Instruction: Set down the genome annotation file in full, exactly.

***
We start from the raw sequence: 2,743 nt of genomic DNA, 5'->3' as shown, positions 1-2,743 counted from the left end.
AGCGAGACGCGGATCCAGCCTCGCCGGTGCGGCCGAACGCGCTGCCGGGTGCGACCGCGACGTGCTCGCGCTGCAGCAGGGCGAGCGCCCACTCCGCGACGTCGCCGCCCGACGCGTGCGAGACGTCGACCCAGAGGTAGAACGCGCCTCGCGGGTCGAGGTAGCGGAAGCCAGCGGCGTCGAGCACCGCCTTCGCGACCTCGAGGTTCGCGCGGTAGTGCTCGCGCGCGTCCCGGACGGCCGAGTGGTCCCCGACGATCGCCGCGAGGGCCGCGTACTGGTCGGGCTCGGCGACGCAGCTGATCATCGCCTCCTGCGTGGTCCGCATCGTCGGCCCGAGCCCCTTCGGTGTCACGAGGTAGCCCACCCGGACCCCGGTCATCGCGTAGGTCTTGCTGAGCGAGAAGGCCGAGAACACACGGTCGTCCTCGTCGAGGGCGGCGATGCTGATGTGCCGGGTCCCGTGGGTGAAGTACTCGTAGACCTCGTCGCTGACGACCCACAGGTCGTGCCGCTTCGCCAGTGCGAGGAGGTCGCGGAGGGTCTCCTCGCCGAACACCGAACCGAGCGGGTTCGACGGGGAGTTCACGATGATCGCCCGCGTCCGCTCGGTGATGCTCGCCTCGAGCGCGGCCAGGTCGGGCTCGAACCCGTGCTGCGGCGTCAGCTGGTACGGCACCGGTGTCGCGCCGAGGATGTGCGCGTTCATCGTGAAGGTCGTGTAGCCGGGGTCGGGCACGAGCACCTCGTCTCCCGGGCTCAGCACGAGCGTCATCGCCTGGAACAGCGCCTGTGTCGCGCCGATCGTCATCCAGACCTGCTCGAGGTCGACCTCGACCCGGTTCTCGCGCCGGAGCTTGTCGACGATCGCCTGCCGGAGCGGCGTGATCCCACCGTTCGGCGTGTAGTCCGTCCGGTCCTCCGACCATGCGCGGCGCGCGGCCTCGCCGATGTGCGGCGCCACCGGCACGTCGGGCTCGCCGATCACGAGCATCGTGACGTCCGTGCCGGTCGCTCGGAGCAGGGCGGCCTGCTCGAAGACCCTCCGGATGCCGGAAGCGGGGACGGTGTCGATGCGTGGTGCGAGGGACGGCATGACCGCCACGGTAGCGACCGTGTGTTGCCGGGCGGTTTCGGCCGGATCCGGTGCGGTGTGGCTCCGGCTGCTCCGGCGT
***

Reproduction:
We start from the raw sequence: 2,743 nt of genomic DNA, 5'->3' as shown, positions 1-2,743 counted from the left end.
AGCGAGACGCGGATCCAGCCTCGCCGGTGCGGCCGAACGCGCTGCCGGGTGCGACCGCGACGTGCTCGCGCTGCAGCAGGGCGAGCGCCCACTCCGCGACGTCGCCGCCCGACGCGTGCGAGACGTCGACCCAGAGGTAGAACGCGCCTCGCGGGTCGAGGTAGCGGAAGCCAGCGGCGTCGAGCACCGCCTTCGCGACCTCGAGGTTCGCGCGGTAGTGCTCGCGCGCGTCCCGGACGGCCGAGTGGTCCCCGACGATCGCCGCGAGGGCCGCGTACTGGTCGGGCTCGGCGACGCAGCTGATCATCGCCTCCTGCGTGGTCCGCATCGTCGGCCCGAGCCCCTTCGGTGTCACGAGGTAGCCCACCCGGACCCCGGTCATCGCGTAGGTCTTGCTGAGCGAGAAGGCCGAGAACACACGGTCGTCCTCGTCGAGGGCGGCGATGCTGATGTGCCGGGTCCCGTGGGTGAAGTACTCGTAGACCTCGTCGCTGACGACCCACAGGTCGTGCCGCTTCGCCAGTGCGAGGAGGTCGCGGAGGGTCTCCTCGCCGAACACCGAACCGAGCGGGTTCGACGGGGAGTTCACGATGATCGCCCGCGTCCGCTCGGTGATGCTCGCCTCGAGCGCGGCCAGGTCGGGCTCGAACCCGTGCTGCGGCGTCAGCTGGTACGGCACCGGTGTCGCGCCGAGGATGTGCGCGTTCATCGTGAAGGTCGTGTAGCCGGGGTCGGGCACGAGCACCTCGTCTCCCGGGCTCAGCACGAGCGTCATCGCCTGGAACAGCGCCTGTGTCGCGCCGATCGTCATCCAGACCTGCTCGAGGTCGACCTCGACCCGGTTCTCGCGCCGGAGCTTGTCGACGATCGCCTGCCGGAGCGGCGTGATCCCACCGTTCGGCGTGTAGTCCGTCCGGTCCTCCGACCATGCGCGGCGCGCGGCCTCGCCGATGTGCGGCGCCACCGGCACGTCGGGCTCGCCGATCACGAGCATCGTGACGTCCGTGCCGGTCGCTCGGAGCAGGGCGGCCTGCTCGAAGACCCTCCGGATGCCGGAAGCGGGGACGGTGTCGATGCGTGGTGCGAGGGACGGCATGACCGCCACGGTAGCGACCGTGTGTTGCCGGGCGGTTTCGGCCGGATCCGGTGCGGTGTGGCTCCGGCTGCTCCGGCGT